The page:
Conclusions: Increased expression of stromal colXα1 and low TILs correlate with poor pathologic response in ER+/HER2+ breast tumors. Further studies are needed to confirm their predictive value and impact on long-term outcomes, and to determine whether this collagen exerts a protective effect on the cancer cells or simply reflects other factors within the tumor microenvironment.
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http://dx.doi.org/10.1186/s12885-016-2302-5DOI Listing
http://www.ncbi.nlm.nih.gov/pmc/articles/PMC4835834PMC
April 2016

Advances in Medical Management of Early Stage and Advanced Breast Cancer: 2015.

Semin Radiat Oncol 2016 Jan 4;26(1):59-70. Epub 2015 Sep 4.

Program in Women׳s Oncology, Breast Health Center, Women and Infants Hospital of Rhode Island and Alpert Medical School of Brown University, Providence, RI. Electronic address:

Standard management of early stage and advanced breast cancer has been improved over the past few years by knowledge gained about the biology of the disease, results from a number of eagerly anticipated clinical trials and the development of novel agents that offer our patients options for improved outcomes or reduced toxicity or both. This review highlights recent major developments affecting the systemic therapy of breast cancer, broken down by clinically relevant patient subgroups and disease stage, and briefly discusses some of the ongoing controversies in the treatment of breast cancer and promising therapies on the horizon.
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http://dx.doi.org/10.1016/j.semradonc.2015.09.005DOI Listing
January 2016

How high a bar to change neoadjuvant therapy for triple-negative breast cancer?

J Comp Eff Res 2015 Aug;4(4):293-6

Program in Women's Oncology, Women & Infants Hospital of Rhode Island & Warren Alpert Medical School of Brown University, 101 Dudley Street, Providence, RI 02905, USA.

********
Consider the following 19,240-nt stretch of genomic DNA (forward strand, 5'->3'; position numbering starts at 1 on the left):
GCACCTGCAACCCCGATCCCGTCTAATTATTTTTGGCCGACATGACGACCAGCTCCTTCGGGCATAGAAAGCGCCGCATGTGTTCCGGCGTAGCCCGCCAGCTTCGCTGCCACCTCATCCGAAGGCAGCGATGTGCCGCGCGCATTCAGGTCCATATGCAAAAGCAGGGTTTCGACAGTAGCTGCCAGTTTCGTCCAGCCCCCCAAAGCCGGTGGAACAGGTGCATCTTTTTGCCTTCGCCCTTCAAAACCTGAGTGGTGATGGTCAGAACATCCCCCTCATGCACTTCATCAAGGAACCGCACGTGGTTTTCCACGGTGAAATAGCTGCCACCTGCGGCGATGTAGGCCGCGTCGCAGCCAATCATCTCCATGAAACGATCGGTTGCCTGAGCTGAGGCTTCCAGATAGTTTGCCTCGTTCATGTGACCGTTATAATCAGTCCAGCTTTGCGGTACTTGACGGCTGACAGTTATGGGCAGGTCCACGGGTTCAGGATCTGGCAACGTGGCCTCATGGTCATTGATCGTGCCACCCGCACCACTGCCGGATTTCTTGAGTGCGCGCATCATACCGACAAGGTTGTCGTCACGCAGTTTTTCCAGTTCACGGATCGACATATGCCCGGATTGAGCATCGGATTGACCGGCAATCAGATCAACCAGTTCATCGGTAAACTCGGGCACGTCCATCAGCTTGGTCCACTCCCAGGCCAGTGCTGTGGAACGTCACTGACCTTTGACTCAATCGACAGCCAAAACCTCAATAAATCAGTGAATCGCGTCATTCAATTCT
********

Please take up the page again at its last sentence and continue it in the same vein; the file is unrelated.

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http://dx.doi.org/10.2217/cer.15.29DOI Listing
August 2015

Impact of neoadjuvant chemotherapy in stage II-III triple negative breast cancer on eligibility for breast-conserving surgery and breast conservation rates: surgical results from CALGB 40603 (Alliance).

Ann Surg 2015 Sep;262(3):434-9; discussion 438-9

*Department of Surgery, Brigham and Women's Hospital, Boston, MA †Alliance Statistics and Data Center, Duke University Medical Center, Durham, NC ‡Department of Medical Oncology Women and Infants Hospital and Alpert Medical School of Brown University, Providence, RI §Alliance Statistics and Data Center, MD Anderson Cancer Center, Houston, TX ¶Department of Medical Oncology, Maine Center for Cancer Medicine, Scarborough, ME ∥Department of Medical Oncology, City of Hope Medical Center, Los Angeles, CA **Department of Medical Oncology, Memorial Sloan-Kettering Cancer Center, New York, NY ††Department of Medical Oncology, Dana-Farber Cancer Institute, Boston, MA; and ‡‡Department of Surgery, University of North Carolina at Chapel Hill, Chapel Hill, NC.

Objective: To assess the efficacy of neoadjuvant systemic therapy (NST) at increasing the rate of successful breast-conserving therapy (BCT) in triple negative breast cancer.

Background: Inducing tumor regression to permit BCT is often cited to support administration of NST. To quantify this benefit, we conducted a surgical companion study to CALGB40603, a randomized phase II, 2×2 factorial trial of neoadjuvant paclitaxel ± carboplatin ± bevacizumab (B) followed by doxorubicin plus cyclophosphamide ± B in stage II-III triple negative breast cancer.

Methods: Before and after NST, treating surgeons evaluated BCT candidacy by clinico-radiographic criteria; surgery performed was at surgeon and patient discretion. We measured (1) conversion rates from BCT-ineligible to BCT-eligible, (2) surgical choices in BCT candidates, and (3) rates of successful BCT with tumor-free margins.